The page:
The storm caused the wreck of these yachts in Onset Bay, Wareham.

By Jeremy C. Fox

The storm, which hit 75 years ago Saturday, raged through New England and left a path of flooded towns, flattened homes, and fires caused by downed power lines.

State wants more hospital workers to get flu shots

By Kay Lazar

State regulators say a lack of vaccinations exposes patients to a heightened risk of infection.

More Stories


Two bodies are found in Hampton River, near beach

By Nicholas Jacques


Bomb threats called into 5 CVS pharmacies in Boston

By Haven Orecchio-Egresitz


As new iPhone surges, Apple slips

David Zuber of Switzerland was first in line at the Apple Store on Boylston Street for the debut of the new iPhones Friday.

By Hiawatha Bray

The iPhone is the most popular brand in the United States, with about 40 percent of the market. But globally, the iPhone is lagging badly.


Candidates propose economic policies

With the primary coming up in a just a few days, candidates are doing all they can to get their message out to the voters of Boston.

By Jay Fitzgerald

The Globe recently sent questionnaires to the 12 candidates asking: What do you believe is the major economic issue facing the city of Boston?

Matt Light brings KEEL vodka to Boston

Matt Light has teamed up with the founders of KEEL Vodka to spread the 58-calorie per shot liquor throughout New England.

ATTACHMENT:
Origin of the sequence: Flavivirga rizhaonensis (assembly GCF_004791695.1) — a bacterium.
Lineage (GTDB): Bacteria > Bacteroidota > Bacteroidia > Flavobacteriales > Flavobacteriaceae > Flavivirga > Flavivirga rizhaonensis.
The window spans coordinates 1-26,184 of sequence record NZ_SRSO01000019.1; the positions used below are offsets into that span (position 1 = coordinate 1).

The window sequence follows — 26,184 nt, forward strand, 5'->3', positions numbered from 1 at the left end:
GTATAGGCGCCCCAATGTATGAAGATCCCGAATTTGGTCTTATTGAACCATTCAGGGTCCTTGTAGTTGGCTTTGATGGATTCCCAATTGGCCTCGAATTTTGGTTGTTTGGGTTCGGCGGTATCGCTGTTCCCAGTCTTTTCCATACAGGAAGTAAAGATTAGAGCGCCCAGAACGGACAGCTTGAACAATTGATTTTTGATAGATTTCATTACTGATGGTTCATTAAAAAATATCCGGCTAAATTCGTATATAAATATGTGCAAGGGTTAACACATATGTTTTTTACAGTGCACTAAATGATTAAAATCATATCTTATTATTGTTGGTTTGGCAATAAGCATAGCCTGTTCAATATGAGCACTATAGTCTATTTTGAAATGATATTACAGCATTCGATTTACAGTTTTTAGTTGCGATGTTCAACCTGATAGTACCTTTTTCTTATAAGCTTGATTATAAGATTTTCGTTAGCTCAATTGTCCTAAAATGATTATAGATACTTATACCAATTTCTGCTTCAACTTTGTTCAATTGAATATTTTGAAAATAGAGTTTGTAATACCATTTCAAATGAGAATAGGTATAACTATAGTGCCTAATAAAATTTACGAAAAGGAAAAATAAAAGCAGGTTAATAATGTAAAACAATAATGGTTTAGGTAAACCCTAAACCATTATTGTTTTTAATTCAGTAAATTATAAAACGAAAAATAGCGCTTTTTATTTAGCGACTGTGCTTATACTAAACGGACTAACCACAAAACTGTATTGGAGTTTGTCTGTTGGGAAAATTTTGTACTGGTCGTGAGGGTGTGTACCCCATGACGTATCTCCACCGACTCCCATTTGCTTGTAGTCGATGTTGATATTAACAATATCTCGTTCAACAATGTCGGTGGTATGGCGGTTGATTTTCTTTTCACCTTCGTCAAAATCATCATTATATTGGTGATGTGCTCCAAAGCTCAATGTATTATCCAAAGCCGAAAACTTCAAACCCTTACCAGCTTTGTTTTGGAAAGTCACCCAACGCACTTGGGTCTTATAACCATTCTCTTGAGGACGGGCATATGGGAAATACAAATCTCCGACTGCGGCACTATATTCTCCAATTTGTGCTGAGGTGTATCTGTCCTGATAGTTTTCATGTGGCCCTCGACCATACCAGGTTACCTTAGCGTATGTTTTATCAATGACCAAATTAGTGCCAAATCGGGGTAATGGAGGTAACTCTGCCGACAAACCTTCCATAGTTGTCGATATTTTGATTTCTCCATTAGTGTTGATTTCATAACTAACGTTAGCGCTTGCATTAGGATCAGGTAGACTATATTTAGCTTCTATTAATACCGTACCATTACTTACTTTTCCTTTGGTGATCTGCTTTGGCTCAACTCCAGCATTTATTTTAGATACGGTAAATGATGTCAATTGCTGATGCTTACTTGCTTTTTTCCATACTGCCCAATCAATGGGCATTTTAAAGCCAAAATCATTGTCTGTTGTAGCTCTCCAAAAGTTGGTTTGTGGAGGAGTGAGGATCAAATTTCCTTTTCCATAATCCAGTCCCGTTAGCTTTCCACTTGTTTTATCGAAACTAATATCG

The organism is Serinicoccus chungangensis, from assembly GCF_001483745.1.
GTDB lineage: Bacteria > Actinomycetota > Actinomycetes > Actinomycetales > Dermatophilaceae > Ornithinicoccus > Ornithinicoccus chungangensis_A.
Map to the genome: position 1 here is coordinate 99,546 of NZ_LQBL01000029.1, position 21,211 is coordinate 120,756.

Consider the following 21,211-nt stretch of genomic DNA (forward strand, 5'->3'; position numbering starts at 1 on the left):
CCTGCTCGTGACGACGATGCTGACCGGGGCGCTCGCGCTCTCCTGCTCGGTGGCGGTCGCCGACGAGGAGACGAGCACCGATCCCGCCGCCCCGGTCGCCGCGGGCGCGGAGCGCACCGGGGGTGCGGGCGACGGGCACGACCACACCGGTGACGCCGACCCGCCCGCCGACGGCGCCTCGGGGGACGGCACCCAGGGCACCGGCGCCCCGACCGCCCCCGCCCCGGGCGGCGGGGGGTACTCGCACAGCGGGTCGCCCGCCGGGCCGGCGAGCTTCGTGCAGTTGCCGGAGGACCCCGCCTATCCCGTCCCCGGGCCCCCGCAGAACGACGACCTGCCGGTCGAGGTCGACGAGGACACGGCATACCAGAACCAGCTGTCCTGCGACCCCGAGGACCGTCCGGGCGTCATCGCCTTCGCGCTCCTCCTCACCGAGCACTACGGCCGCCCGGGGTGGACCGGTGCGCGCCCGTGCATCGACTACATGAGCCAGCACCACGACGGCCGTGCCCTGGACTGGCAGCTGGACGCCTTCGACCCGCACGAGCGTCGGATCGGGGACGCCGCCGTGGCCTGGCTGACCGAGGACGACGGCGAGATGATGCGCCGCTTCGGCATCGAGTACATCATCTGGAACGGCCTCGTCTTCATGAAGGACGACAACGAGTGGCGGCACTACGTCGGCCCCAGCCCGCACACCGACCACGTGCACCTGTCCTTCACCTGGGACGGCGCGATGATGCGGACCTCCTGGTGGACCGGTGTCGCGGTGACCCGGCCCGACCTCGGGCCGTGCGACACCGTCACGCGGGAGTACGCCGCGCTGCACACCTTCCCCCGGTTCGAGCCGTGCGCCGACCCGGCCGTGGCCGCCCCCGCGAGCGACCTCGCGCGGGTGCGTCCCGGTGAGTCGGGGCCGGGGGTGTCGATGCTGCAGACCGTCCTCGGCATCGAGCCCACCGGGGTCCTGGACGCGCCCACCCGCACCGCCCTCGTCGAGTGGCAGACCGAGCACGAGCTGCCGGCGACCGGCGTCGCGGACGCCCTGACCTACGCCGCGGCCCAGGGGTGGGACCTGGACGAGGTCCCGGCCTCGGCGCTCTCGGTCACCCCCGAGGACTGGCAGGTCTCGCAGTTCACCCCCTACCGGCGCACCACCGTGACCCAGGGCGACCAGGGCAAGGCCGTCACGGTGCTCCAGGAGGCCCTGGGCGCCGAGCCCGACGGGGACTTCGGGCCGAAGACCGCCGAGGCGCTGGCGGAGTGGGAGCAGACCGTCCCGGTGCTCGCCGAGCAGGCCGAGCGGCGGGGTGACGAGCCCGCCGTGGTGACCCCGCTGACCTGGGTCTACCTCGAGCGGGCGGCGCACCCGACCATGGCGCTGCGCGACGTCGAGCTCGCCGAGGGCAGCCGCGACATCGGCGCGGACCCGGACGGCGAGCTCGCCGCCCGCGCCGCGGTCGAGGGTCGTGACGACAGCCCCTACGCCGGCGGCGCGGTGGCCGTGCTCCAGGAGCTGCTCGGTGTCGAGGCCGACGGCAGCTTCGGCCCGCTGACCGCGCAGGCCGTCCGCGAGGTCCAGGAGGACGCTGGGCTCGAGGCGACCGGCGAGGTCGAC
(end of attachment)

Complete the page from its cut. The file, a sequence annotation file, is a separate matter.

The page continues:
By Taryn Luna

Will real men drink light vodka? The former Patriots offensive lineman thinks so.


Hiroshi Yamauchi, 85; helped Nintendo gain gaming dominance

Children tried out the latest video games, including a Nintendo product, at a department store in Tokyo in 1987.

By Hiroko Tabuchi

Mr. Yamauchi transformed his great-grandfather’s playing-card company into a global video game powerhouse.

Robert Solomon, 92, former Fed chief economist

Robert Solomon was also a guest scholar at the Brookings Institution.

By Adam Bernstein

Mr. Solomon was a leader in efforts to salvage and reform the long-prevailing monetary system that linked major currencies to gold.

Rick Casares, former Chicago Bears fullback; at 82

Mr. Casares played in five consecutive Pro Bowls, from 1955 to 1959, and is third on the Bears’ career rushing list.

By William Yardley

Before there was Walter Payton, Mr. Casares bulled through NFL defensive lines and was the team’s leading rusher.


on baseball

Vision, and a sight to behold

Manager John Farrell (middle) embraces David Ortiz as the Red Sox celebrate a division championship one year after finishing last in the AL East.